MOVE: The Story Behind the Story of Kony 2012
Invisible Children, an organization that exists to bring a permanent end to the atrocities of the Lord’s Resistance Army (LRA) in East & Central Africa, released a film and campaign in March called KONY 2012 hoping to bring attention to the countless lives that were being brutally abducted, killed, and displaced. The purpose behind the film was to bring Joseph Kony, leader of the LRA, to justice by raising global awareness and moving a international community of leaders to action.
What started as a goal to have the filmed viewed by 500,000 views quickly became something that the organization never dreamed of…the most viewed viral video of its kind.
The quick rise to fame not only brought much needed attention to the issue, but also a wave of criticism and suspicion about the work of the organization. The strain caused by the expectations and critique of the media and the public ultimately led to the public mental breakdown of one of its founders, Jason Russell. The important work introduced by the film quickly took the back seat to the happenings surrounding Jason. Painful.
MOVE…KONY 2012 Continues…
Last night, I attended the premiere of their new film “MOVE” with the Invisible Children founders & team members including Jacob, the Ugandan boy in the original film that sparked this movement almost a decade ago. Jacob is now studying law and hopes to use his education to help fight the atrocities being committed by the LRA. Jacob was truly an inspiration as he shared his perspective of Invisible Children’s work and the pain he shared through this difficult time. Nevertheless, he was clear that the movement must continue to bring Kony to justice.
It was good to see Jason Russell share openly about his journey through the highs and lows of this year. Standing along side of his co-founders and CEO, Ben Keesey, there was no doubt that they were committed to moving forward with KONY 2012.
In this new film, viewers will get a behind the scenes story of what took place in 2012 after the release of KONY 2012. It is filled with candor and provides context for what actually took place. I think a film like this is important because it allows the viewer to see things that most did not. With thoughts from world leaders and people on the front line, it appropriately pushes back on the negative publicity that the organization received as a result of the film.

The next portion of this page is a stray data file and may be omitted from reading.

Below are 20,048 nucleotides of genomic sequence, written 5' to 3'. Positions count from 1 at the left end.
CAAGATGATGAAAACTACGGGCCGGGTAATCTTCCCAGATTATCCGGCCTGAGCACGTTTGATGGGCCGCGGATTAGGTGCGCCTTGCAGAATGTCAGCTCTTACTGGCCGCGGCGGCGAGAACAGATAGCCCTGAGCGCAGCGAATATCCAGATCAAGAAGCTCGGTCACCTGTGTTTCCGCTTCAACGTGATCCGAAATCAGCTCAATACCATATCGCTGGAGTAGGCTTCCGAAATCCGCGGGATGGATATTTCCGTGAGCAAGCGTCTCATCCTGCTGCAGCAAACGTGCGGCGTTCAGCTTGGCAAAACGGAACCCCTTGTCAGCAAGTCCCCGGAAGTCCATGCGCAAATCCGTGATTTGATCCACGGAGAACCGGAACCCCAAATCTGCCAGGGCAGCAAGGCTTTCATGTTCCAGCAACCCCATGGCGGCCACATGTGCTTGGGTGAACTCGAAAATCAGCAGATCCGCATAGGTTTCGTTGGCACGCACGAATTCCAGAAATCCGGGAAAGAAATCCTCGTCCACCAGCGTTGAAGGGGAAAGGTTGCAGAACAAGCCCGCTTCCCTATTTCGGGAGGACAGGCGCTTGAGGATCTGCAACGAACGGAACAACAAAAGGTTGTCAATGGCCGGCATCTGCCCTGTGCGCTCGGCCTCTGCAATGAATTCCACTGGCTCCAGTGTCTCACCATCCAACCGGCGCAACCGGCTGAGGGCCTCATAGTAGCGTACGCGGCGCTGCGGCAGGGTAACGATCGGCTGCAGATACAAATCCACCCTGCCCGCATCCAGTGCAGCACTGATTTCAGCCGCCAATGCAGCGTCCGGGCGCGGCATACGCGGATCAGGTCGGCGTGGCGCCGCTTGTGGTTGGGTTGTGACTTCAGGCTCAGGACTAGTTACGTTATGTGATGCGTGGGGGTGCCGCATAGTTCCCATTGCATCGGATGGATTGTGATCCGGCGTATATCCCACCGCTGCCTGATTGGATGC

More importantly, it rightly puts the attention back on Kony.
Will People Care?
Quite honestly, I think many people have “moved on”. This is unfortunate. In a culture that generally lives in the moment and relatively unmoved by statistics (even of atrocities), people quickly forget why they were passionate at one time.
It really doesn’t matter. Those of us who still care about bringing people like Joseph Kony to justice must continue to move forward. I still believe that there are enough people who care enough to not lose sight of doing what’s right.
Whether you’ve supported, criticized, or have been indifferent to the work of Invisible Children or organizations similar to it, take 30 minutes to watch the following film embedded below and share it.
Let’s not forget the real story behind the story of KONY 2012. It’s about stopping the oppression of evil in our world. Regardless of what you think happened this year through KONY 2012, I hope you see the humanity and the heart behind groups like Invisible Children that really do seek to make our world a better place.